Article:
Start with Why Agile community is well known for transparency, supportiveness, and generous knowledge sharing – after all, this is what Agile is about. This is one of the reasons I volunteered for the Coaching Clinic. Having previously coached at BASD as well as the Lean Startup Conference, I expected to meet new people, support them in their exciting challenges and opportunities, and share my experience of nine enterprise-level transformations I was part of - and all of this happened, and much more. Gene Gendel who runs BASD coaching clinic since the first conference four years ago, made every coach and coachee (I am told there is no such word so I made it up 😊) feel welcome and comfortable. Anyone could sign up for any slot for anyone or for a specific coach, and there were always coaches available in the clinic area to answer any questions or to have a friendly chat with participants. It was a great opportunity to meet other coaches who are all great professionals well known in the field, and many of them are good friends since the first BASD. Everyone who came over for coaching was super nice, generous and grateful – thank you all for making this Clinic a success! Now about the specifics.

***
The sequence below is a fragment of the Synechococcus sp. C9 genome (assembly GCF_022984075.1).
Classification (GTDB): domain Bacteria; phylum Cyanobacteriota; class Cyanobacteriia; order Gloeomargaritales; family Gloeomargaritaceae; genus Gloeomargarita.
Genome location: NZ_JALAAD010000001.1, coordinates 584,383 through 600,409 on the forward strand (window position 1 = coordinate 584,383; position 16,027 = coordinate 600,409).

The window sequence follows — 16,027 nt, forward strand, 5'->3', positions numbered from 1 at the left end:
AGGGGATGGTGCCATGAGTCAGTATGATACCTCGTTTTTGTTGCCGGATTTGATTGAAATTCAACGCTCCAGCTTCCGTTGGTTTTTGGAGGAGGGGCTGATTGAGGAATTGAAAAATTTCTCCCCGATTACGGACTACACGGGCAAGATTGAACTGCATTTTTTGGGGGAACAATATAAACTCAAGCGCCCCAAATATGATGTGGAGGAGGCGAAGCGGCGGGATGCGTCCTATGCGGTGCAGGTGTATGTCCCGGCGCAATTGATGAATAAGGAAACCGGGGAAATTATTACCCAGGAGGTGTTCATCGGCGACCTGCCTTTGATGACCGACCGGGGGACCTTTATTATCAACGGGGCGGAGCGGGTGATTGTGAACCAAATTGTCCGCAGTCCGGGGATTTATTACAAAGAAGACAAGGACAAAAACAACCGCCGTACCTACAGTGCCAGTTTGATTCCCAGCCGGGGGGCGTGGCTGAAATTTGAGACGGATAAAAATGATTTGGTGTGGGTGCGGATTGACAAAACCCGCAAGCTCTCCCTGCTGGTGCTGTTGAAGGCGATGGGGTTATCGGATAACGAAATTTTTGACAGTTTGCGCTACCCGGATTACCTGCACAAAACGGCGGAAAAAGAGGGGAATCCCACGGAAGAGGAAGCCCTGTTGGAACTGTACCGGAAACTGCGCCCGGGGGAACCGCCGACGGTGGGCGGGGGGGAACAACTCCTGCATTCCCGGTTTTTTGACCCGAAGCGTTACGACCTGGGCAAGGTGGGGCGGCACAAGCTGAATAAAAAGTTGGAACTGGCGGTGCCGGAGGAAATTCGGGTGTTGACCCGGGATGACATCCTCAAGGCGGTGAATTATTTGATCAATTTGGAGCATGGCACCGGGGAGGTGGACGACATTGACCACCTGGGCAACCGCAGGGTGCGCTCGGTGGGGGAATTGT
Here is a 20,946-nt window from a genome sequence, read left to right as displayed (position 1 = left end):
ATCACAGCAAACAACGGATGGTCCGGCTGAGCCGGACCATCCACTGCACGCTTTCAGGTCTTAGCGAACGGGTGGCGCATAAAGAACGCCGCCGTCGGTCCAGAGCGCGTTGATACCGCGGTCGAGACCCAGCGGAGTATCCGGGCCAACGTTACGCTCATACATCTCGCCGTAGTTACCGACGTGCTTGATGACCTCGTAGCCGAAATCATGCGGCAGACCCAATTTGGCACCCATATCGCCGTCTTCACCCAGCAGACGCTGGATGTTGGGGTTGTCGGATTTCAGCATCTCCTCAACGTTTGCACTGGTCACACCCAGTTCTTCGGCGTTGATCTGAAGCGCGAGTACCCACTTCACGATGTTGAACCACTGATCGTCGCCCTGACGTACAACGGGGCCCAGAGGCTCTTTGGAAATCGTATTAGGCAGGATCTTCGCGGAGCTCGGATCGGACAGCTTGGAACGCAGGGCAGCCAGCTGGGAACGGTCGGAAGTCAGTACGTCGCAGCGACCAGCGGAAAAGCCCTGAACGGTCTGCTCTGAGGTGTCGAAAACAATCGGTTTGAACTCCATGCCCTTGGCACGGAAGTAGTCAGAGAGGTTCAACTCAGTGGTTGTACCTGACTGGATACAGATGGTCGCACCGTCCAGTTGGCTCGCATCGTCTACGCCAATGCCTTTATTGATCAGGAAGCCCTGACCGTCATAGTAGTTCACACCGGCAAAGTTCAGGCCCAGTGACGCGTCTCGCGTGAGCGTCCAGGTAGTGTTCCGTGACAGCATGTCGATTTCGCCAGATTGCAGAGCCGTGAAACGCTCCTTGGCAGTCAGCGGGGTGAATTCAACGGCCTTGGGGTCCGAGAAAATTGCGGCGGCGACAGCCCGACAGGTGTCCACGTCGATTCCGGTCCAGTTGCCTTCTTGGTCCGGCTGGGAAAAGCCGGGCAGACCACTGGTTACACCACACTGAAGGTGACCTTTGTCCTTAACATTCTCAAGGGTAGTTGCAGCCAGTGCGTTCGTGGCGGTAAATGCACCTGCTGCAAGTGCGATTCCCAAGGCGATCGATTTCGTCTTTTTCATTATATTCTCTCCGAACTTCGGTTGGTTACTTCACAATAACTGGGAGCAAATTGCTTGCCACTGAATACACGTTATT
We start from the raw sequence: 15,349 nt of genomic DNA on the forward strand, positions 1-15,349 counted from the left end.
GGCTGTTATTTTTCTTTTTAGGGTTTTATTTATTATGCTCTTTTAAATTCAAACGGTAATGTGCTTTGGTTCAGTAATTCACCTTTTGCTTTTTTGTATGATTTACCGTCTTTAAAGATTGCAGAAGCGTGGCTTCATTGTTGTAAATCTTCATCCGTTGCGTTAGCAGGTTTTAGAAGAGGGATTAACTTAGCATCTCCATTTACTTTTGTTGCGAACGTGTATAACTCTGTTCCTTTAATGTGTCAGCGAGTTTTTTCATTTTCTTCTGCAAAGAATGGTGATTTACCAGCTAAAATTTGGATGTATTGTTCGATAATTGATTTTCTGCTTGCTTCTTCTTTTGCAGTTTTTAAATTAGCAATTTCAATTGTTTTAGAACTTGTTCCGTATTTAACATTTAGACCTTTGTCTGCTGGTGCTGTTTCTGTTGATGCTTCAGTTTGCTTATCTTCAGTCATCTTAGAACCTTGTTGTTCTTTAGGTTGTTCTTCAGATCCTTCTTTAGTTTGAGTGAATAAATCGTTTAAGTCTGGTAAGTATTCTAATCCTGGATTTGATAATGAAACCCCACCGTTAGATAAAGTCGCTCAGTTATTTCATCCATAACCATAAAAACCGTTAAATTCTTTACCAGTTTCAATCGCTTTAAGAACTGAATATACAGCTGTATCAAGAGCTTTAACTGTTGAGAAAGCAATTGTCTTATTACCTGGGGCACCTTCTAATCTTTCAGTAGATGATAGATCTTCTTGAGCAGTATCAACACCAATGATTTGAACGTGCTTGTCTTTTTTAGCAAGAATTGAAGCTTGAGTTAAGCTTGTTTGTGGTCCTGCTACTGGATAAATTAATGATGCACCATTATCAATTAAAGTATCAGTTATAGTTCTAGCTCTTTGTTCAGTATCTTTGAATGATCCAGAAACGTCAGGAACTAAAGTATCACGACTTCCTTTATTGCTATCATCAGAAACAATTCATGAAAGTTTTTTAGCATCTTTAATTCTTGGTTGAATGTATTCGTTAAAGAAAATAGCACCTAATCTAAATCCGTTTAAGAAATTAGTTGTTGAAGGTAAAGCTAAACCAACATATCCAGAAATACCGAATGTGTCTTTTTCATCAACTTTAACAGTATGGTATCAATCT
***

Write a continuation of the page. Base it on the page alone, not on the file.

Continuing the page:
Who came for coaching? Among those who came over for coaching, there were accomplished and successful professionals in all areas of the enterprise, from large and small companies. Each of them is knowledgeable in their area of expertise and wants to get to the new level of their career, scale their agile adoption, drive continuous improvement in their enterprise, define roles and responsibilities, or hear about how others overcome challenges that they have. There were coachees who are in management roles driving change at the company level and those who are leaders even though they are just starting their career and work at a team level – as a software engineer, ScrumMaster or Product Owner. There were Agile Coaches and people who are completely new to Agile and want to know what it means. There were coachees who works in the entertainment industry, education, government, and transportation. There was one thing in common with everyone I spoke with – they were eager to learn and grow, and this is the reason each conversation was unique and inspirational.